Starting Over Again-
A Fresh Look At Things
I have been wanting to write my blog for sometime now. My new jobs have been taking precedence and I am trying to balance it all so as to find time to continue with this Apostolic work.
Recently, a Guild member who has been with us a while sent me a book that is original and goes back more than one hundred and fifty years and it is the life of St. Benedict Joseph Labre. This really was a answer to my prayers because I have been praying about what to do here with the Guild once again. I will again resume the Wednesday reflections on the life of St Benedict Joseph Labre written by his confessor Reverend Giuseppe Marconi 1784 (Italian) and translated by Mr. James Barnard in 1785
Before I begin though, I wanted to first start the new part of my reflections recalling the importance of what we do. St. Benedcit Joseph did in fact suffer with mental iollness at some point and was cured. That is why we hold him up as our patron.
Below is an excerpt of an article I wrote a few years ago.
God Bless! Tim Duff
The Reality of mental illness among us: A Personal Journey Timothy Duff, STM, MA Cert. RCHL, ERD, BCC
Co Founder & Guardian
One of the most difficult experiences a family can go through is to see one of its members suffer from mental illness. A disease that medical journals frequently call “one the worst diseases to afflict mankind.” This is a physical disease that causes mental symptoms; it is no respecter of persons and it enters in to all walks of life and all types of vocations.
Mental illness is not just about one person. Everyone in the family is affected. Many of them become emotionally wounded. In a lot of cases, the family member who is afflicted gradually changes right before your eyes. After a while, you feel like you hardly know the person anymore. You cannot understand how this all happens. You begin to look for answers and find none. We know, because this disease affects our family, like so many others. Even in today’s culture, there is a stigma about admitting this fact.
This requires honesty! Families will know that that troublesome brother or sister, that irresponsible cousin or that troubled parent was probably mentally ill.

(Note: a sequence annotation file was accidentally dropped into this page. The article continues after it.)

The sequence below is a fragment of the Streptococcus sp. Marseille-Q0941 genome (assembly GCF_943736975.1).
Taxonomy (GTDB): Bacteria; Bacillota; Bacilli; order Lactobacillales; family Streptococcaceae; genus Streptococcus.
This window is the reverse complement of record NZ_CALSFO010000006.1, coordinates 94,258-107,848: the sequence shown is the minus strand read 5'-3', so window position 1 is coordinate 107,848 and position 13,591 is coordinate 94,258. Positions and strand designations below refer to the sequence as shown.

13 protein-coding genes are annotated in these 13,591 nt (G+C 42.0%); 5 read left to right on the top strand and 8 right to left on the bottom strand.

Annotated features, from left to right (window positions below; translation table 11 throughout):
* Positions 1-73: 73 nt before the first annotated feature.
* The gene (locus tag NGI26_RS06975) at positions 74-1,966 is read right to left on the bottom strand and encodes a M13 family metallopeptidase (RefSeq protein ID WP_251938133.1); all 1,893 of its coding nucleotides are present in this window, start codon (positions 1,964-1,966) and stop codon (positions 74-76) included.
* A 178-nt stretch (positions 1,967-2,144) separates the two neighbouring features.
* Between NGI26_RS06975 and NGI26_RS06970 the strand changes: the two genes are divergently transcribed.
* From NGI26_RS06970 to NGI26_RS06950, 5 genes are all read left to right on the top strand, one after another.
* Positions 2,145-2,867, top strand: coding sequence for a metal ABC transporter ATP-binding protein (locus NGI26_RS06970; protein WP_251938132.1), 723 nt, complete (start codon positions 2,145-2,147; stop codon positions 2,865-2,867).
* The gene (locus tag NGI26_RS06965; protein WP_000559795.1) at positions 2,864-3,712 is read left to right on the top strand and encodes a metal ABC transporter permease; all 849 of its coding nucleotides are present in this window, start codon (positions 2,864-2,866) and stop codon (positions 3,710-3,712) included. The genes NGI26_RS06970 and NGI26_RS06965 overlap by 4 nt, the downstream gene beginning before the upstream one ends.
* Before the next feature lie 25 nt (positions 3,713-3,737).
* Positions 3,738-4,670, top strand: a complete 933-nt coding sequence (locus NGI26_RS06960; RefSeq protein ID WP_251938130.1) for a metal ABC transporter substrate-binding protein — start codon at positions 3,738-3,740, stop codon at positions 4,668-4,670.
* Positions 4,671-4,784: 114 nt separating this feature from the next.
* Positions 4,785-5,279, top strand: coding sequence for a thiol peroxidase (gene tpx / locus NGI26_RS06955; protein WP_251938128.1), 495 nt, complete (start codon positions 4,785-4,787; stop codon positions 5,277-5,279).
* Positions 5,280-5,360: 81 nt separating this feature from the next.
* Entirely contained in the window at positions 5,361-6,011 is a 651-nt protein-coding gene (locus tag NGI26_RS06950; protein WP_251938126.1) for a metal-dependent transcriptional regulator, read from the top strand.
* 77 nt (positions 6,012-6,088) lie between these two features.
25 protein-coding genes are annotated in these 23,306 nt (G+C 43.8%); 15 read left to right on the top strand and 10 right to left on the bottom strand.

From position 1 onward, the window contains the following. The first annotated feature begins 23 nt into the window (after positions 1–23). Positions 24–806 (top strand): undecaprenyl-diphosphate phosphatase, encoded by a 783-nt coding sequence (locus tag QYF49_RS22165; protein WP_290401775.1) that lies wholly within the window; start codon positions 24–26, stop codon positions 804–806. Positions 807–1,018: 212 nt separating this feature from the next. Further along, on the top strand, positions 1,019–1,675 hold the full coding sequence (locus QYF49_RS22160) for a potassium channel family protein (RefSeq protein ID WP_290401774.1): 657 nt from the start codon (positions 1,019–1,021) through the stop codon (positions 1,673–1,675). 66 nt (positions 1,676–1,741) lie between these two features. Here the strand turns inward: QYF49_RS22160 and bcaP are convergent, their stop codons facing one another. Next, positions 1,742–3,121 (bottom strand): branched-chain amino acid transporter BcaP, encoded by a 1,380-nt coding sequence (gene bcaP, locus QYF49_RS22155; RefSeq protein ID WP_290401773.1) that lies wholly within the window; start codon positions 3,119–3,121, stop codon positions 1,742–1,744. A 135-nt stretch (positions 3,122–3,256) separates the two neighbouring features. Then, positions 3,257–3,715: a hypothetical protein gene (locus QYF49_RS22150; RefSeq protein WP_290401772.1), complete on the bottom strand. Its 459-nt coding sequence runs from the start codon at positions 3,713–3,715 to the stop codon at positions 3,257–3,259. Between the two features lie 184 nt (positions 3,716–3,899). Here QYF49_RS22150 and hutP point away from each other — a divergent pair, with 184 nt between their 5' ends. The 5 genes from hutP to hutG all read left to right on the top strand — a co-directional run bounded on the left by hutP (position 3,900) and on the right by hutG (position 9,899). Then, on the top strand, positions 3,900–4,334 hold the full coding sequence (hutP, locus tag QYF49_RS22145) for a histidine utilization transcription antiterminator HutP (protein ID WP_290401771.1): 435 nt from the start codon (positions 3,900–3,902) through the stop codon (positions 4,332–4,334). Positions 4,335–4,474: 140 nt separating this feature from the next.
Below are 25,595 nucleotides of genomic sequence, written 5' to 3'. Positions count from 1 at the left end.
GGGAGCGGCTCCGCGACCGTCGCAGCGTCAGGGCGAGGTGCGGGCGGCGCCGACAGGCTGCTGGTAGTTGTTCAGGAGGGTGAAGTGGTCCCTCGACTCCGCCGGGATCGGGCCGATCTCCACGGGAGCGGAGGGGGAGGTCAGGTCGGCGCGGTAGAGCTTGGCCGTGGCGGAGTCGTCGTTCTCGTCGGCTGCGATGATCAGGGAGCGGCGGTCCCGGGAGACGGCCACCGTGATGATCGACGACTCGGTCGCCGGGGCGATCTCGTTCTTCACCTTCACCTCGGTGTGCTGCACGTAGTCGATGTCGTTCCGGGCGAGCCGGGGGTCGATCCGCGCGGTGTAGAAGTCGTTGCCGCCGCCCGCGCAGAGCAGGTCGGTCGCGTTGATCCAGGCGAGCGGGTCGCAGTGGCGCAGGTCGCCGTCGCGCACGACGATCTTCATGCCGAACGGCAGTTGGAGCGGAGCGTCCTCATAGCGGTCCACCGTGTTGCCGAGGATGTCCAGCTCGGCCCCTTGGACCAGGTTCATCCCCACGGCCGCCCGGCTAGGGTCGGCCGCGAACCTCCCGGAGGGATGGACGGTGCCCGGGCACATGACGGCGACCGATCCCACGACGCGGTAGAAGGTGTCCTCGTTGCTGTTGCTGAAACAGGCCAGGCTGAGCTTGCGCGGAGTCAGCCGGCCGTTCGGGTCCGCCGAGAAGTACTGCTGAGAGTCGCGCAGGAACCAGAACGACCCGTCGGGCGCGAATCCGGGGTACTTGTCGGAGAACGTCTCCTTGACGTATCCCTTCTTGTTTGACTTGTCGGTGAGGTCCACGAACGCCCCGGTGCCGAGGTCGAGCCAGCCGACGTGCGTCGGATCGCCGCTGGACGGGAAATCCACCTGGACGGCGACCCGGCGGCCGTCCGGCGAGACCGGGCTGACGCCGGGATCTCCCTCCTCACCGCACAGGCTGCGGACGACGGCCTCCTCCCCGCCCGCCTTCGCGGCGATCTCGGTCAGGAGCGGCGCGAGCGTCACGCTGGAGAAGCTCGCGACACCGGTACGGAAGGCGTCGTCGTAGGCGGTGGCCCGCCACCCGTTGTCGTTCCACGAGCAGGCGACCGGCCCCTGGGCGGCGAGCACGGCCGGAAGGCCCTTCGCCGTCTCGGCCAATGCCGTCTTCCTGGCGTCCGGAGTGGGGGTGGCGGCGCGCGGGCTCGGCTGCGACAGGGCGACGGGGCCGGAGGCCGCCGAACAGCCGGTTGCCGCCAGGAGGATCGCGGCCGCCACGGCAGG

As a chaplain, I offer support to more and more families. The longer I offer ministry, the more I realize that almost every family has someone who is either emotionally troubled or has someone who has some form of mental illness. The statistics are astounding. Resources state that millions of Americans are diagnosed as mentally ill and itr is on the rise. One family in four has a member with a serious mental disorder. National statistics indicate that in any given six months at least ten million Americans experience some form of depressive illness. At least one third of the homeless are mentally ill. That is without adding alcohol and drug abuse which often is a mask for someone suffering from mental illness. That means the statistics are much higher. What is out there to offer help? There is Hope in Our Lord Jesus Christ! Saint Padre Pio used to say: “The worst question in the world was Why?” Our questions as Christians is What? What does God ask of me in this situation? What can I do to overcome this difficulty? What can I do to help others with this similar sorrow?
Our family had difficulty finding support on a spiritual level. We wanted and needed the love and support from our Catholic Christian community. Of course, there are good support groups and therapists and doctors. But the spiritual resources are rare and limited. That is why we decided to found the much-needed Apostolate called the Guild of St. Benedict Joseph Labre. The saint we chose suffered from a severe mental illness. Come and read with us over the coming months more reflections on his life.